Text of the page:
Okinawa Shima – Ryukyu Islands
17 June 1945
Sarah, My Dearest One:
Beloved, this has been a very mixed up day and I am pretty weary. I was only able to have one service and that was this morning at 9 o’clock. I spoke on a theme I used while with the 98th, ”Freedom. What does it mean to you?” The scripture was Galatians 5:13-21. There were about 150 in attendance. I had an another service planned for 11 o’clock but because of our moving it was impossible to have it. We are back up there where things are hot and dangerous. For two weeks the commentators have been saying we are mopping up now. Those fellows don’t know the half of it. They come up for a while to take pictures, make some notes and go to the rear areas. Whereas the old infantry stays up here facing the enemy all the time; from things they release over the radio and newspapers you would think the enemy wasn’t doing much. We have plenty of machine gun, small arms and mortar fire. But it seems now we have knocked out all of their artillery which means a great deal in speeding up the ultimate victory. However, for sometime we will probably have to send out patrols investigating caves and crevices.
Well Dear, I was just interrupted and it was a very good interruption, for just a few minutes ago our mail quarterly gave me three letters from you, they were for June 5th, 6th and 9th. The letters were such a great help to me. I can easily see that you have been very very busy trying to get things organized for Vacation Bible School. Besides your letters, I had a nice letter from Bertha, Pete Smith and Capt. Wilson. Some more young peoples magazines also arrived. The men like them very much.
We had a long march up here and it was really hot and dusty. But I’ll take the heat and dirt rather than the miserable rain. The passing armored vehicles and tanks really threw up great clouds of dust and dirt. Dear, it is getting late so I will close for tonight. God bless you, Lover.
5:15 AM 18 June 1945
My Darling Sweetheart:-
Well, another night has slipped past and a new day is here. I’m always glad for each day’s passing, for it means we will be seeing each other that much sooner if God so wills. In spite of being very tired last night I thought of you a whole lot, for some reason or other I couldn’t get to sleep very well so I thought I ought to devote the time to something which means a lot to me. I naturally thought of those things nearest and dearest to our hearts. Such as a family of our own and years of companionship and working for Jesus Christ.
Dear, you will be interested to know that I can still see a few of the brighter stars scattered here and there in the sky. From all indications we are going to have a beautiful dawn. There are a few light grey clouds racing across the sky toward the rosy tinted eastern sky. Many times as I face the dawn I think, that’s where my sweetheart is and how I long to see her. As the sun is rising here it is late afternoon there. What a glad daybreak it will be when I’m able to start for home and you, my Dear. It is entirely impossible to keep track of how often such thoughts come into my mind and heart. It is certainly a strength and sustaining courage in these long lonesome days to have hidden deep in my heart that one precious thought. “If our Lord so wills I’m going to see the dearest of all sometime.” How long before that glad day I know not, but I’m constantly encouraged and challenged by that thought.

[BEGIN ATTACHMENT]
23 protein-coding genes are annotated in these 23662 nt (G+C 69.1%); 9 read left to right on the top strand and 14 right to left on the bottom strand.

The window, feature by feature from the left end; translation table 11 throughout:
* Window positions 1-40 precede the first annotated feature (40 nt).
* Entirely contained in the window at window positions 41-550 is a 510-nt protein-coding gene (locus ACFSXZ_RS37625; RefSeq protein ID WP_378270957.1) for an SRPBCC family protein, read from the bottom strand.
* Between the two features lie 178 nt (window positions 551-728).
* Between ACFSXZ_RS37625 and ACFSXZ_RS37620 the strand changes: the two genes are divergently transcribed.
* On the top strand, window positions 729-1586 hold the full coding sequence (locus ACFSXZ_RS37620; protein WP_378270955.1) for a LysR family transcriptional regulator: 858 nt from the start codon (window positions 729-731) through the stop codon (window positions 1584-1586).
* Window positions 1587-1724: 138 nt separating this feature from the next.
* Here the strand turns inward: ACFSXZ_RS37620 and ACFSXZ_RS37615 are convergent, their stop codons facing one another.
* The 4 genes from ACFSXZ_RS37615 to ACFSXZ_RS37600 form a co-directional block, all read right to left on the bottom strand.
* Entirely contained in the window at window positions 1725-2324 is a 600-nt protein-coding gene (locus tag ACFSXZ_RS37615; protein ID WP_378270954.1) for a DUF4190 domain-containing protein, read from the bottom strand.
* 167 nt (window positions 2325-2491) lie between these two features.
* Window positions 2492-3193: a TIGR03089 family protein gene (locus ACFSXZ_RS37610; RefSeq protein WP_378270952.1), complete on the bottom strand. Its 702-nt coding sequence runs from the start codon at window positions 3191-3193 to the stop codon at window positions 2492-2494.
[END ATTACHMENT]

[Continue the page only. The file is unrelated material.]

This morning I’m going to start with your letter of May 19th. I’m glad you got the picture of Sallman’s Head of Christ for Marguerite. It is my earnest prayer that He may have first place in their home. And it was good to know you had a talk with Mrs. Finn for a few minutes. She is really a go getter for the Lord. I certainly agree with her about North Shore and only having such a short school. They have certainly fallen down in reaching the youth for Christ. I can’t remember when Auntie Skoggs had her VCS. And many of the young people of the church, those in service and in business, are ones she reached back there a few years ago. My Dear, I shall certainly remember you in prayer as you lead the school. I feel confident that Christ, through you, will be able to do an effective work.
You said you bought Ruth Bell and Don Williams a wedding present. I guess you told me about them going together but I never knew or realized until just now that they were.
For all you have been telling me in your letters from time to time, I’m sure “The Shepherdess” must be a very valuable and good book. You must have had a good time at the C.E. party at Buena. I’m glad you are able to get down to Buena every now and then to see old friends.
Talking about pictures Dear, why don’t you try and buy a colored film and a roll of colored pictures. You won’t be able to take any inside, but it would be grand to have some of you and the folks. Be sure that you are in most of them. Several of the men have received colored snapshots from loved ones taken with color film and they are nice. You’ve been asking me from time to time if there is anything I would like, well that is one thing I would very much like to have. Don’t worry about me having things, Dear. Out here it is almost impossible to carry things with you. Sometimes you’re so dirty, tired and weary it’s about all you can do to carry yourself around.
Dear, I agree with you fully about the “Youth for Christ” Movement. We do not necessarily do a lot for Christ when we have the frills, fancy choruses, mottos and ditties. Christ is life and life and living is serious business.
By the way, I have something I’m going to send you which appeared in a magazine, or I should say a leaflet, about the Muscatine church. The whole affair makes me feel very badly. (I’ll send it in another letter).
Well Darling, this will be all for today. God bless you and the folks in all things.
I am yours only and for always in
Christ’s perfect love,